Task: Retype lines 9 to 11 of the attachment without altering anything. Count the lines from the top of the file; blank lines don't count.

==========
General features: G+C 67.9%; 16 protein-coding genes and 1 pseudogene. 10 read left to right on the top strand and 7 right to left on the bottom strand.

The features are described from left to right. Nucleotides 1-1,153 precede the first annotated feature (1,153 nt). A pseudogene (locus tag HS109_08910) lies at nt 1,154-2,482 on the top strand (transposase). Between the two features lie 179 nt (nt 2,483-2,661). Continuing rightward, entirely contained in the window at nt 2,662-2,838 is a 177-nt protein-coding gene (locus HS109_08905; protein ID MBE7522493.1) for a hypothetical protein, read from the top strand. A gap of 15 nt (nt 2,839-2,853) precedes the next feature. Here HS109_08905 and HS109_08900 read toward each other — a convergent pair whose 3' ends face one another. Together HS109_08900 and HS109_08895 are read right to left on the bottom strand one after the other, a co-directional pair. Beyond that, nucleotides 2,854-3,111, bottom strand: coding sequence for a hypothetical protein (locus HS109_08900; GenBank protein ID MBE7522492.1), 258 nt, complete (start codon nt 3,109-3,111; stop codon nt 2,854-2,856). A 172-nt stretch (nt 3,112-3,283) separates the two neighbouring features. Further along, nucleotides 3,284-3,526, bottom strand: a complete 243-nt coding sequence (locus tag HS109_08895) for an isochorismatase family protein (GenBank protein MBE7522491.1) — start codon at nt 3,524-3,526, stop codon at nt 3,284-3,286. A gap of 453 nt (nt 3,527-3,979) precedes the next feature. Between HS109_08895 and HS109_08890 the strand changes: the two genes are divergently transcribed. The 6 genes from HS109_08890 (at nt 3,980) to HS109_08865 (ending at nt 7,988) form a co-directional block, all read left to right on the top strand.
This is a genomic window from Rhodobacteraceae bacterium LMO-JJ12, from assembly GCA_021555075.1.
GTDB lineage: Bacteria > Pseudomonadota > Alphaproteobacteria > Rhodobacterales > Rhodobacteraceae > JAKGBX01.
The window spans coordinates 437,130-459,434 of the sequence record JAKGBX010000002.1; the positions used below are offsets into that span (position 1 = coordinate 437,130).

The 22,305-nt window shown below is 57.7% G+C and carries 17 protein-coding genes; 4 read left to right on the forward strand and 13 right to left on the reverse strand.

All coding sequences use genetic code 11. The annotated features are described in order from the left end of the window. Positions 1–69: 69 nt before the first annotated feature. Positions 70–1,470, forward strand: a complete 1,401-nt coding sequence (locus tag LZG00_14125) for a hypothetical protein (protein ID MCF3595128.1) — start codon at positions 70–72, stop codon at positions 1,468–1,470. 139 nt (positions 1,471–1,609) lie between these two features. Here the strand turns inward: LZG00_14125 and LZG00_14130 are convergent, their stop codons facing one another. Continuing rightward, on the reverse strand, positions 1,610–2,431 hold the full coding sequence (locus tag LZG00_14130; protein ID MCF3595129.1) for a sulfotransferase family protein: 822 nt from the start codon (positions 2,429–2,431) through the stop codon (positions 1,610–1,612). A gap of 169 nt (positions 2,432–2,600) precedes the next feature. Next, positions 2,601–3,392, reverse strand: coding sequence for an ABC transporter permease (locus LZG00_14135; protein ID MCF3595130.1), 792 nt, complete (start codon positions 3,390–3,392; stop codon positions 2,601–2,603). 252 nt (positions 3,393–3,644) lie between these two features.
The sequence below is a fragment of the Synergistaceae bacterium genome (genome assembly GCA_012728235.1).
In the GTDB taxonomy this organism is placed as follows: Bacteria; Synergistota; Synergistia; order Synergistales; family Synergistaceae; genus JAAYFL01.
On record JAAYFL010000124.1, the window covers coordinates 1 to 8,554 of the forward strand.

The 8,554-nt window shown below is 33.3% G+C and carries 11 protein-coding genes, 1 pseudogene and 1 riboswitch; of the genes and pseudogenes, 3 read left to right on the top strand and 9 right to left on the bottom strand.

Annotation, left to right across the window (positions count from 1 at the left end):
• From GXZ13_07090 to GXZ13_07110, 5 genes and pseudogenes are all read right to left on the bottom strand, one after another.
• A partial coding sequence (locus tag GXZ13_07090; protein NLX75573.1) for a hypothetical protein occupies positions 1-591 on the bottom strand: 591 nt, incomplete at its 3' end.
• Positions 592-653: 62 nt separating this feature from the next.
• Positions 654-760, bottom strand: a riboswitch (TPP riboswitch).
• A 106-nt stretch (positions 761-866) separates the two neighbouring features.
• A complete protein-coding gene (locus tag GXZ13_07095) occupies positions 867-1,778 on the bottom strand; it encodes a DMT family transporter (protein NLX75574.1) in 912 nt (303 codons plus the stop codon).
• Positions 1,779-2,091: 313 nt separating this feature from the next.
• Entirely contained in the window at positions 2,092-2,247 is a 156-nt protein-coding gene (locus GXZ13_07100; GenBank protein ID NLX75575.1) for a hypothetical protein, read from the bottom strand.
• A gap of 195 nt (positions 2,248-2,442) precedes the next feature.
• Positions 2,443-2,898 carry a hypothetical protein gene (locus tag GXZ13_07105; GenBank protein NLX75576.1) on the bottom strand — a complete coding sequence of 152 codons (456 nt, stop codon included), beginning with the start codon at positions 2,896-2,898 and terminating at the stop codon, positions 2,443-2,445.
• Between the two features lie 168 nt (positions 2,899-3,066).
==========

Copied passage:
In the GTDB taxonomy this organism is placed as follows: Bacteria; Synergistota; Synergistia; order Synergistales; family Synergistaceae; genus JAAYFL01.
On record JAAYFL010000124.1, the window covers coordinates 1 to 8,554 of the forward strand.

The 8,554-nt window shown below is 33.3% G+C and carries 11 protein-coding genes, 1 pseudogene and 1 riboswitch; of the genes and pseudogenes, 3 read left to right on the top strand and 9 right to left on the bottom strand.